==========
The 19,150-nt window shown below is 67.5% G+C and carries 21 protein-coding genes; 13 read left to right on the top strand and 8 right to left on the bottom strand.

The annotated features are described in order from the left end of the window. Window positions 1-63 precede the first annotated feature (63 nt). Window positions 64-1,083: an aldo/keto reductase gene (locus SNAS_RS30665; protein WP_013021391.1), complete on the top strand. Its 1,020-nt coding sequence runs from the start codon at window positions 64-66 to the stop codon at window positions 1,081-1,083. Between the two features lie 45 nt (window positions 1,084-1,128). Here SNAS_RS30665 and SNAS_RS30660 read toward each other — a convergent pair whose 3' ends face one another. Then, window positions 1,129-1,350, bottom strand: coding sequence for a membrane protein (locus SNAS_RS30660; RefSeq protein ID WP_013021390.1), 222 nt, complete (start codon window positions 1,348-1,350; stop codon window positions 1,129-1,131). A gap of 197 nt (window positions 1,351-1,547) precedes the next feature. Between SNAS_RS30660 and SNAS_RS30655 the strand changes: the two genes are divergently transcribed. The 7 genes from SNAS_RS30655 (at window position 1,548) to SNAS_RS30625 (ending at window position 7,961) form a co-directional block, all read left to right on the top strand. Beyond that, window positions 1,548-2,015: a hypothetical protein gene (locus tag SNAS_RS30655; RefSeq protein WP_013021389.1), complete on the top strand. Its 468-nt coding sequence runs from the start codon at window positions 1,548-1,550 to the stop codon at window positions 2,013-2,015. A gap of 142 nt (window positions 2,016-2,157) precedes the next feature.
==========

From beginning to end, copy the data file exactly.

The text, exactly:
The 19,150-nt window shown below is 67.5% G+C and carries 21 protein-coding genes; 13 read left to right on the top strand and 8 right to left on the bottom strand.

The annotated features are described in order from the left end of the window. Window positions 1-63 precede the first annotated feature (63 nt). Window positions 64-1,083: an aldo/keto reductase gene (locus SNAS_RS30665; protein WP_013021391.1), complete on the top strand. Its 1,020-nt coding sequence runs from the start codon at window positions 64-66 to the stop codon at window positions 1,081-1,083. Between the two features lie 45 nt (window positions 1,084-1,128). Here SNAS_RS30665 and SNAS_RS30660 read toward each other — a convergent pair whose 3' ends face one another. Then, window positions 1,129-1,350, bottom strand: coding sequence for a membrane protein (locus SNAS_RS30660; RefSeq protein ID WP_013021390.1), 222 nt, complete (start codon window positions 1,348-1,350; stop codon window positions 1,129-1,131). A gap of 197 nt (window positions 1,351-1,547) precedes the next feature. Between SNAS_RS30660 and SNAS_RS30655 the strand changes: the two genes are divergently transcribed. The 7 genes from SNAS_RS30655 (at window position 1,548) to SNAS_RS30625 (ending at window position 7,961) form a co-directional block, all read left to right on the top strand. Beyond that, window positions 1,548-2,015: a hypothetical protein gene (locus tag SNAS_RS30655; RefSeq protein WP_013021389.1), complete on the top strand. Its 468-nt coding sequence runs from the start codon at window positions 1,548-1,550 to the stop codon at window positions 2,013-2,015. A gap of 142 nt (window positions 2,016-2,157) precedes the next feature.